What causes the movement of people, ideas, and products across borders (i.e., what help cause globalization)?
Globalization is a result of push and pull factors that can be a consequence of economic, political, and social forces. Not only are wars, political oppression, and the desire to escape these things some of the reasons for the movement of people, but global governance structures and NGO's help these processes occur. Economically speaking, people move to seek better opportunities for work; products transcend borders in efforts to capture market share. Together, these forces can stir great social changes such as the mixture of cultural forms into sub-categories of umbrella social groups and even incite social justice movements which may cause more globalization to occur. All of these forces work both independently and together in order to create a more globalized world.
What is the definition of a derivative?
A derivative is the rate of change of a function as the distance between two points on that function approaches an infinitesimally small number (instantaneous rate of change).
How do foreign exchange rates relate to a nation's monetary policy? What type of models are used to describe these relationships?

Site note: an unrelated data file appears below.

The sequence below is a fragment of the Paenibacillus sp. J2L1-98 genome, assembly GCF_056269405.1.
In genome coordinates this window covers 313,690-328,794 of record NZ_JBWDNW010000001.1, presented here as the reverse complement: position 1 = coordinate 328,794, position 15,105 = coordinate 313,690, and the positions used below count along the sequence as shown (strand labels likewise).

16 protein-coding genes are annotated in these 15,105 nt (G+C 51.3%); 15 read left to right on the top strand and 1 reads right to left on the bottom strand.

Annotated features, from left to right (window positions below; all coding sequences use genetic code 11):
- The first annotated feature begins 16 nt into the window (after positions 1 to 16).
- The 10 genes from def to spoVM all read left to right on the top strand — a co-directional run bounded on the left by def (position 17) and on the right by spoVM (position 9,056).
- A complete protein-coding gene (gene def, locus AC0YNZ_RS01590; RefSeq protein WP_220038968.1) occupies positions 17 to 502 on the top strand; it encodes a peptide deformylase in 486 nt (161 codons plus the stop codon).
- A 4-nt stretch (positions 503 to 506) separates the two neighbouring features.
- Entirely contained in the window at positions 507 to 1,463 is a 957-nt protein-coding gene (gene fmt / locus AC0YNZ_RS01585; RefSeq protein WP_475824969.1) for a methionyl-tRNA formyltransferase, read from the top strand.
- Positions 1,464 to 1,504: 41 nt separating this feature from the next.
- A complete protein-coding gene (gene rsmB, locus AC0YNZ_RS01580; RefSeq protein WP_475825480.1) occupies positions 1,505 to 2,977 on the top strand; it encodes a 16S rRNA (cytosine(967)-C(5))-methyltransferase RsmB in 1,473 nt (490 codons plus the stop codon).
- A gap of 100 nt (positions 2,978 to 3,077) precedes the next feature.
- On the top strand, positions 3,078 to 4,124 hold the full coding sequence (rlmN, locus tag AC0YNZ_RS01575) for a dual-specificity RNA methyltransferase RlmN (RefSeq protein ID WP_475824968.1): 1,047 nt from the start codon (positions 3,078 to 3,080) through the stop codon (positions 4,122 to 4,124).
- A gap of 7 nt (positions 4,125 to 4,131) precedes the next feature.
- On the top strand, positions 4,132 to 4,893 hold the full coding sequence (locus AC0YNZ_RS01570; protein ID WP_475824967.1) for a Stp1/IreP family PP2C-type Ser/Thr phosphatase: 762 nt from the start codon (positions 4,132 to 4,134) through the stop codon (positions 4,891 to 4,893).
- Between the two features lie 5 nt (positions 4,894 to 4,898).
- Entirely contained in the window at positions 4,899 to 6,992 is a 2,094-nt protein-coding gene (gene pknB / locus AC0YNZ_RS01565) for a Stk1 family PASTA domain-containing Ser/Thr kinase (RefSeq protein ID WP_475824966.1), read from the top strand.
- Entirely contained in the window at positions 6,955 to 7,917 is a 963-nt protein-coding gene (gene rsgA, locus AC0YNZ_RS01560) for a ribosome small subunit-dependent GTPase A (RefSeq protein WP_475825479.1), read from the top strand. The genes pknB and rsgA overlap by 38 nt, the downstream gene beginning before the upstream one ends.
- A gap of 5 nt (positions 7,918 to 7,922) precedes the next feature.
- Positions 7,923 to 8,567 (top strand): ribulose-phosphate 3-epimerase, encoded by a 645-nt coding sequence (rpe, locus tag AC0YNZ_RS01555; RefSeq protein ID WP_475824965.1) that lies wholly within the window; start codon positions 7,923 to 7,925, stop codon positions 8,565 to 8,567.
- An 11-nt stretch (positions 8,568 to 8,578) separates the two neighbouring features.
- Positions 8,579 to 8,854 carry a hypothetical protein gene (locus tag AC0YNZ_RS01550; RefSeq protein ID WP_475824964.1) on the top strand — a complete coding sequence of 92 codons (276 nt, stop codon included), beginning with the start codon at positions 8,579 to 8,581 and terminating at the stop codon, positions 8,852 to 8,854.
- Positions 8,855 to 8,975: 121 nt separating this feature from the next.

Monetary policy is both affected by and affects foreign exchange rates. Depending on the type of foreign exchange rate policy a nation chooses, a nation may or may not have the freedom to choose monetary policies at all. Fixed exchange rates prevent a nation's central bank from intervening within their economy's boom and bust cycles because their monetary supply is used to control exchange rate fluctuations instead of creating changes in recessions or inflation. When one nation decides to use their monetary policy to create growth, it may cause the value of their currency in relation to others to increase. This may influence the interest rates of other countries to change as growth in the form of imports and exports may decrease or increase to such an extent that the affected nation may experience higher levels of spending. One model that is often used to describe these relationships is the Mundell-Fleming model.